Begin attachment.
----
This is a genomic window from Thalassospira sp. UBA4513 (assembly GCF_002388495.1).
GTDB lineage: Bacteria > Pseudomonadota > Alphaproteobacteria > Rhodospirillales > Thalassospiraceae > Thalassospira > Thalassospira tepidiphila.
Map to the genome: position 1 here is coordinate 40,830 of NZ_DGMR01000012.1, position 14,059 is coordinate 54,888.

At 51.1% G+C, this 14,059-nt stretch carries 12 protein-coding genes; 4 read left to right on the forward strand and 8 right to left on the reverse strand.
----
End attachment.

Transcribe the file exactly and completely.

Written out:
This is a genomic window from Thalassospira sp. UBA4513 (assembly GCF_002388495.1).
GTDB lineage: Bacteria > Pseudomonadota > Alphaproteobacteria > Rhodospirillales > Thalassospiraceae > Thalassospira > Thalassospira tepidiphila.
Map to the genome: position 1 here is coordinate 40,830 of NZ_DGMR01000012.1, position 14,059 is coordinate 54,888.

At 51.1% G+C, this 14,059-nt stretch carries 12 protein-coding genes; 4 read left to right on the forward strand and 8 right to left on the reverse strand.